White House press secretary Robert Gibbs this afternoon hit back hard at former Vice President Dick Cheney for his criticism of the current administration, arguing that Cheney "seems to have forgotten his role in the last seven years of Afghanistan."
He said criticism from Cheney, who argues that an Obama administration delay in making a decision on a strategy going forward in Afghanistan hurts American allies and helps American enemies, is "curious" in light of the fact that "the vice president was for seven years not focused on Afghanistan."
It's "even more curious given the fact that an increase in troops sat on desks in [the Bush] White House, including the vice president's, for more than eight months, a resource request filled by President Obama in March," Gibbs continued.
"What Vice President Cheney calls 'dithering,' President Obama calls his solemn responsibility to the men and women in uniform and to the American public," said Gibbs. "I think we've all seen what happens when somebody doesn't take that responsibility seriously."
Gibbs noted there were fewer troops in Afghanistan under the Bush administration and wondered why Cheney is pushing so hard for new troops now in light of the fact that the Bush administration "resist[ed] adding an additional 25,000 troops" while in power.
The former vice president's office did not immediately respond to a request for comment.
On Wednesday night, while accepting an award from a conservative national security group, Cheney said that "signals of indecision out of Washington hurt our allies and embolden our adversaries" – a reference to the review process now being undertaken by the Obama administration to decide what to do in Afghanistan.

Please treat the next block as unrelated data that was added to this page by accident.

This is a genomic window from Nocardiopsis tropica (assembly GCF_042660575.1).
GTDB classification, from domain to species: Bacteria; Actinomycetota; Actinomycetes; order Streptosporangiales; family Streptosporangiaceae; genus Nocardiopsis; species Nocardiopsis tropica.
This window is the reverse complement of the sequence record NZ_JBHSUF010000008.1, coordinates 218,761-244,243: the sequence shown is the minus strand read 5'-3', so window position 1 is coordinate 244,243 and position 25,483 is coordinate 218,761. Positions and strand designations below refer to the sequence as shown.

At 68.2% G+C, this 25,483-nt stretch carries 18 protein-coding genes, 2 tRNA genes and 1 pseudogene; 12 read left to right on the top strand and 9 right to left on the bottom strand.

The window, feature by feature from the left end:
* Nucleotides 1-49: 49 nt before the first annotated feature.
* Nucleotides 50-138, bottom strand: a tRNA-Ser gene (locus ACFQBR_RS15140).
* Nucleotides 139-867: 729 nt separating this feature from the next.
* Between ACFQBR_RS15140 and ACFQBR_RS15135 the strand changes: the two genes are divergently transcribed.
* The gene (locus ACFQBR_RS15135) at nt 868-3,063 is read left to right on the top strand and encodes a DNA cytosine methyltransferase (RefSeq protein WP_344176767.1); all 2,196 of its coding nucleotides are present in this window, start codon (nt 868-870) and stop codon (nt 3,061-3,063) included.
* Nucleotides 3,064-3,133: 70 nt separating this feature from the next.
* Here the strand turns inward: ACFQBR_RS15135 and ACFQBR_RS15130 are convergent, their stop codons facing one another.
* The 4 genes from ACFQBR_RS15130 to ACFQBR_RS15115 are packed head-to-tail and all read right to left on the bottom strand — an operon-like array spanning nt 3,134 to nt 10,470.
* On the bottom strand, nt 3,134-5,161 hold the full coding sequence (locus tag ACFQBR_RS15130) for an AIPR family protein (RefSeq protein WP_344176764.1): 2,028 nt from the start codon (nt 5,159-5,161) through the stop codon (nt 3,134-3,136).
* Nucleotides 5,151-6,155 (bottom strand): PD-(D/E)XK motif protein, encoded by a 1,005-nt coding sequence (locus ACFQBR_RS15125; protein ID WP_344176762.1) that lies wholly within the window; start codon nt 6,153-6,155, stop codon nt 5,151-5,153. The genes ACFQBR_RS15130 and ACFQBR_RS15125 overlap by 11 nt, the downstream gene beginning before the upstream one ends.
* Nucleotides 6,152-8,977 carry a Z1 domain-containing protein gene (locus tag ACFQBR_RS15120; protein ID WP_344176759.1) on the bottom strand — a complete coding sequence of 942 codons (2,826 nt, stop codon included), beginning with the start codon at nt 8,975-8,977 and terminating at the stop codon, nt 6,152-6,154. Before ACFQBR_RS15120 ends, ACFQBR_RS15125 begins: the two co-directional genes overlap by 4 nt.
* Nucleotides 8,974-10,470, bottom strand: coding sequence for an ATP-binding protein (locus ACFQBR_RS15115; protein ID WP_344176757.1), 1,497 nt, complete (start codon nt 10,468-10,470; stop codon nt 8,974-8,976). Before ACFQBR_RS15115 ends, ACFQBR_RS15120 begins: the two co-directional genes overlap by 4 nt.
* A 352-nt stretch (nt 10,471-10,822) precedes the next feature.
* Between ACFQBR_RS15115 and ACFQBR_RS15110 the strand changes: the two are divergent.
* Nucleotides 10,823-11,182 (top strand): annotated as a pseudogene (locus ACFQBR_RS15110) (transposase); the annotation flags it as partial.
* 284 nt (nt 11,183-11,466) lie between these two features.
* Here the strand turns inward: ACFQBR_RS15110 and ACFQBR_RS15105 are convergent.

The former vice president criticized White House claims that the Bush administration did not take Afghanistan seriously, noting that the Bush administration undertook a review of the war before leaving office that it presented to Mr. Obama's transition team.
Cheney said the Obama administration asked members of the Bush administration not to discuss the report. He suggested it bore "striking resemblance" to the administration the Obama administration announced earlier this year.
Asked about that specific charge, Gibbs said he has not looked at the Bush administration review. He told reporters that he doesn't know if Cheney's characterization is accurate.
Gibbs also noted that the review referenced by Cheney would have come relatively late in the war. He also again suggested that the Bush administration for eight months essentially ignored a commander's recommendation for additional troops.
The press secretary was asked if he is saying the troop request wasn't taken seriously.
"It wasn't -- whether it was taken seriously or not, it wasn't filled," he said. "I assume, since it wasn't filled, it was not taken seriously."
Asked if he is saying it is proof of unseriousness to not agree with a troop request from the field – the White House is currently debating a request for more troops from the top commander in Afghanistan – Gibbs said no.
"I'm simply saying, I think it's interesting that what -- what the vice president is suggesting the president isn't acting on is what the previous administration didn't act on," he said.